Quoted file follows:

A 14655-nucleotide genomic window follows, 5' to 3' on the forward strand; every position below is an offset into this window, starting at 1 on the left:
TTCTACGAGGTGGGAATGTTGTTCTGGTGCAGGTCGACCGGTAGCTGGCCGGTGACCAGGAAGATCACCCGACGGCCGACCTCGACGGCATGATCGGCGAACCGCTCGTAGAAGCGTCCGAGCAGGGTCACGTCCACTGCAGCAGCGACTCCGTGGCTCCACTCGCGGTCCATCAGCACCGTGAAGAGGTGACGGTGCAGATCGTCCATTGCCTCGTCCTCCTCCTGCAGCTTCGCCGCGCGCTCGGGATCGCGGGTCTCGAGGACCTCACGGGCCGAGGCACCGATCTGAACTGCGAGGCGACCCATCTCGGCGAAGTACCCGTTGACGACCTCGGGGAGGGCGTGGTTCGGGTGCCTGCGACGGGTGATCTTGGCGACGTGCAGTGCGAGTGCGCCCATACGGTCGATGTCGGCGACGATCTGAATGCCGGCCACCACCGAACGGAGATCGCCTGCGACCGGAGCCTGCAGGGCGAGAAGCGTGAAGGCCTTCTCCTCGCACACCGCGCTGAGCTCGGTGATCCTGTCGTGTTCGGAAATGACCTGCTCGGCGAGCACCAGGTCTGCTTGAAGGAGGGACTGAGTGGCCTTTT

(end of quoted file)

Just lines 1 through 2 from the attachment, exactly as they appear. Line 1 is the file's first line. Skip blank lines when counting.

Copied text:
A 14655-nucleotide genomic window follows, 5' to 3' on the forward strand; every position below is an offset into this window, starting at 1 on the left:
TTCTACGAGGTGGGAATGTTGTTCTGGTGCAGGTCGACCGGTAGCTGGCCGGTGACCAGGAAGATCACCCGACGGCCGACCTCGACGGCATGATCGGCGAACCGCTCGTAGAAGCGTCCGAGCAGGGTCACGTCCACTGCAGCAGCGACTCCGTGGCTCCACTCGCGGTCCATCAGCACCGTGAAGAGGTGACGGTGCAGATCGTCCATTGCCTCGTCCTCCTCCTGCAGCTTCGCCGCGCGCTCGGGATCGCGGGTCTCGAGGACCTCACGGGCCGAGGCACCGATCTGAACTGCGAGGCGACCCATCTCGGCGAAGTACCCGTTGACGACCTCGGGGAGGGCGTGGTTCGGGTGCCTGCGACGGGTGATCTTGGCGACGTGCAGTGCGAGTGCGCCCATACGGTCGATGTCGGCGACGATCTGAATGCCGGCCACCACCGAACGGAGATCGCCTGCGACCGGAGCCTGCAGGGCGAGAAGCGTGAAGGCCTTCTCCTCGCACACCGCGCTGAGCTCGGTGATCCTGTCGTGTTCGGAAATGACCTGCTCGGCGAGCACCAGGTCTGCTTGAAGGAGGGACTGAGTGGCCTTTT